22, 1999 (PC Week Online) - Sun Microsystems Inc. has launched an "early access"
program for its StarPortal desktop productivity suite. Officials said the company
has frozen the StarPortal software code and chosen partners to test features
and functionality. Sun then will open up the program to more partners to test
beta versions and deploy pilots.
with selected application service providers, Internet service providers, and
enterprise customers, US West Inc. and Bell Atlantic Corp. have already registered
with Sun to host StarPortal.
marks the first ASP-based office suite, ostensibly beating Microsoft to the
punch by as much as twelve months. (StarPortal availability is expected in the
first half of 2000, "Microsoft Office Online" is not expected for 12-18 months).
In the battle for mindshare, a year is almost forever. Although we do not believe
the ASP-based office suites will gain nearly as much acceptance as Sun and Microsoft
would like us to believe, ownership of this segment can be important. Growth
in the ASP-computing market should increase, as is normally the case when a
"new" product is given away for minimal cost.
this announcement, consolidation in the office suite market becomes less likely.
Microsoft presently owns approximately 80% of this segment; Star Portal/StartOffice
would have to cannibalize the other office productivity suites instead of MS
Office for consolidation to increase. Although we expect StarPortal will take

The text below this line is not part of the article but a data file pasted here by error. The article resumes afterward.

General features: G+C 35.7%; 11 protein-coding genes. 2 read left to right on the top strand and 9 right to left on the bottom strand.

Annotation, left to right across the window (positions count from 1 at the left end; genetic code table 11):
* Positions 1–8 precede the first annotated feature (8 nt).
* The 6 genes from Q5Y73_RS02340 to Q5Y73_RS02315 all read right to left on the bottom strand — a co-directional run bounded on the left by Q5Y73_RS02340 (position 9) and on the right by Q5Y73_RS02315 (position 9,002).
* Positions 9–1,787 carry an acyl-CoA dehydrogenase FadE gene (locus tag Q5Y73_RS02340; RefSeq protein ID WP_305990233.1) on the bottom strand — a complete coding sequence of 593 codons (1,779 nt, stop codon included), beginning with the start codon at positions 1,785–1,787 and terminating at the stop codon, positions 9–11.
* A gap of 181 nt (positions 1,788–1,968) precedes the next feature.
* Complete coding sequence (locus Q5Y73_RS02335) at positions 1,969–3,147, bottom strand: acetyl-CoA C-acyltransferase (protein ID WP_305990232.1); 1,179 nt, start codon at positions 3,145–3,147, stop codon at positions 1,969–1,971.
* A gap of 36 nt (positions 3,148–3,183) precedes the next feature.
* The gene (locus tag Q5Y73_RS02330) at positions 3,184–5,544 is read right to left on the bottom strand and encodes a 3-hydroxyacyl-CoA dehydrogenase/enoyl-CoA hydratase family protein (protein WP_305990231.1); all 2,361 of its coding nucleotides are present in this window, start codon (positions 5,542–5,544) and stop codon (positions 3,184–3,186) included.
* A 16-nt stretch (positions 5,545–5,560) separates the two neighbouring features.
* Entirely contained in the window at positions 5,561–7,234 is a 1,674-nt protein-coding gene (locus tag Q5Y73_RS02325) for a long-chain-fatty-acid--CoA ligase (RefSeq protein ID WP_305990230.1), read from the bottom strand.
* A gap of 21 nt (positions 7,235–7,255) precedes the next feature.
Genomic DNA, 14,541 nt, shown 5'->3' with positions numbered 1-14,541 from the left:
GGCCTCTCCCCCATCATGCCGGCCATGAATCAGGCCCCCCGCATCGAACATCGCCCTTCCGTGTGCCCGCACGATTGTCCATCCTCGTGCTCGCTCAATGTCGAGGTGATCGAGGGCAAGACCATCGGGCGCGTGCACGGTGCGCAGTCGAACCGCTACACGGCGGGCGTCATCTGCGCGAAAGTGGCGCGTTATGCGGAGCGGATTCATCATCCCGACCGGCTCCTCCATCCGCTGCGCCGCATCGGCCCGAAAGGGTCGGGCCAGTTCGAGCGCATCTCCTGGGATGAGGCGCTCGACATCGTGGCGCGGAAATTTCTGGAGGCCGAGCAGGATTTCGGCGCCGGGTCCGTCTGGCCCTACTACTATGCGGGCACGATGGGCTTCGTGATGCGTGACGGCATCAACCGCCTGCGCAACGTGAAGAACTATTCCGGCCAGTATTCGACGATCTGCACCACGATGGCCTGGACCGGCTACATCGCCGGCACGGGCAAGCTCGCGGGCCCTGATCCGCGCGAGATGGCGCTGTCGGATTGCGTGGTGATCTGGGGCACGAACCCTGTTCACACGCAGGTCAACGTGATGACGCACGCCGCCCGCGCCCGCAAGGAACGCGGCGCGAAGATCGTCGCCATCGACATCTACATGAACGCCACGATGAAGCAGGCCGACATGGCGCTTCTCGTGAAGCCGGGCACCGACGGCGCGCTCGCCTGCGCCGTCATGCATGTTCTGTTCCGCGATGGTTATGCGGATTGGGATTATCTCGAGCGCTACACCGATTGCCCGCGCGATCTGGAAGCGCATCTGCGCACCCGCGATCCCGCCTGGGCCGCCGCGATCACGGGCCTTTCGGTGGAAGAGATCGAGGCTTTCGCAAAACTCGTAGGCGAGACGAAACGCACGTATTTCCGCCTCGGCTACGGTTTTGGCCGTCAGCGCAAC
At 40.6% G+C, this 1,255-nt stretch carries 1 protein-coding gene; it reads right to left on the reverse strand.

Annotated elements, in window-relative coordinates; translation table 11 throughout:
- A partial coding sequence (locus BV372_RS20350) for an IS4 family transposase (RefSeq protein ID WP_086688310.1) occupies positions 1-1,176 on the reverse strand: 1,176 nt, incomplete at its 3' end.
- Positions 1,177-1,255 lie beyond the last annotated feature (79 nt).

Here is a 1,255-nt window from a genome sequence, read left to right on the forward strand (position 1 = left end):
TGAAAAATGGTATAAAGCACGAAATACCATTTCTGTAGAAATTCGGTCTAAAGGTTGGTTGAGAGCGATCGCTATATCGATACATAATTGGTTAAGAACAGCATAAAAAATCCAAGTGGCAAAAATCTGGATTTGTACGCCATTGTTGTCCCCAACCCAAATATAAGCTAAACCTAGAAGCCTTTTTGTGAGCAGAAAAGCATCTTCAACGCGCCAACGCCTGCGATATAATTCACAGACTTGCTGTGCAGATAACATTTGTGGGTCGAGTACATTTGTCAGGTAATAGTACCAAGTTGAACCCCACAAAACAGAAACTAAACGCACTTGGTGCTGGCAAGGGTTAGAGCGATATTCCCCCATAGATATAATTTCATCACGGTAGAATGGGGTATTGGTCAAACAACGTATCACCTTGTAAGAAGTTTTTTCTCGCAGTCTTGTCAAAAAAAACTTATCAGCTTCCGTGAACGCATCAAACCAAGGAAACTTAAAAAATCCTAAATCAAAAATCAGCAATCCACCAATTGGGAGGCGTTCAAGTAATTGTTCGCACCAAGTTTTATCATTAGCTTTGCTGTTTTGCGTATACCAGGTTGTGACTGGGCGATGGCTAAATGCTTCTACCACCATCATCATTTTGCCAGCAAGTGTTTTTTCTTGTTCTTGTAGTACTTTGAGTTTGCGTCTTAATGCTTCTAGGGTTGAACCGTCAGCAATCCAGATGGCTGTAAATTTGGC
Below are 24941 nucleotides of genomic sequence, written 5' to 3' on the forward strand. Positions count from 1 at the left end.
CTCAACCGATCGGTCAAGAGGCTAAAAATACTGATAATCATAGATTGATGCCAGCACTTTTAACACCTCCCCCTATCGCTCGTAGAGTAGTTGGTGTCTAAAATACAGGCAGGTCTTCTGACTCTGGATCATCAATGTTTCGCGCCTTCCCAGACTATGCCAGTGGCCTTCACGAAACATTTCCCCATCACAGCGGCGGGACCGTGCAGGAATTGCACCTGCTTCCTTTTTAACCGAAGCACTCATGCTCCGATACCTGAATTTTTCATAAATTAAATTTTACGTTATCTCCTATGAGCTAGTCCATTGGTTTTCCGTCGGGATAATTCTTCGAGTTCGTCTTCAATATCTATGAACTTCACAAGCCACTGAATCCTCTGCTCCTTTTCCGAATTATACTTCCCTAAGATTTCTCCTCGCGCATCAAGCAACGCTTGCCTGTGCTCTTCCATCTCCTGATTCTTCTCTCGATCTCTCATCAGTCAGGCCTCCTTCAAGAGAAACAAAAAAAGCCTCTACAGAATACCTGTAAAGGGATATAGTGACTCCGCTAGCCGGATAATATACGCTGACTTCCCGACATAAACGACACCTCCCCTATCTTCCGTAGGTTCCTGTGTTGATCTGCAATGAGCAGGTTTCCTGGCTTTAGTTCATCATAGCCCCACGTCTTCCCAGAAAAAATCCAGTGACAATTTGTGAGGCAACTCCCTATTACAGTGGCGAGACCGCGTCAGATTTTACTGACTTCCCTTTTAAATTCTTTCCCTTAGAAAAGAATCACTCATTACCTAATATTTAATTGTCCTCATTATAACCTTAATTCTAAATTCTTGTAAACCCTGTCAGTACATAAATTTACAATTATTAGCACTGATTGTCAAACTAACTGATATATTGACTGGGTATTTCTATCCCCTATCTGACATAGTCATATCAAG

market share from some of the less popular suites, we also expect MS will lose
share. Given the ever-present battle between Sun (and its CEO, Scott McNealy)
and Microsoft, taking share from MS is certainly part of Sun's strategy.
In general, healthy competition is good for users, and this is no exception.
Although StarOffice is not as feature-rich as MS Office, it is a lot less expensive.
This low cost will appeal to the same users who will gravitate to ASP-based
computing in the first place - the ones trying to reduce computing costs. If
Sun grabs enough market share (>25%), it may induce Microsoft to lower their
pricing. (Microsoft has not yet announced pricing for their product, but we
expect it would be similar to current products. Presently the Office 2000 upgrade
version is $225 to $350, the full version can run $500 or $600.)
announcement should have no direct impact on those users who shun the ASP-based
computing model. However, if Sun prices StarPortal low enough (a/k/a free or
dirt cheap), financial people may consider changing to ASP computing. Caveat:
As with all major changes, management should look at all costs, not just price
- often end-user resistance to a "paradigm shift" is the biggest obstacle.
who are currently in the purchasing cycle for application/productivity suites
should not alter their plans, since it will be six months before StarPortal
has enough "miles" on it to assess its corporate viability. Users who are planning
a late-2000 purchase, and who are willing to consider ASP-based computing should
consider this strongly.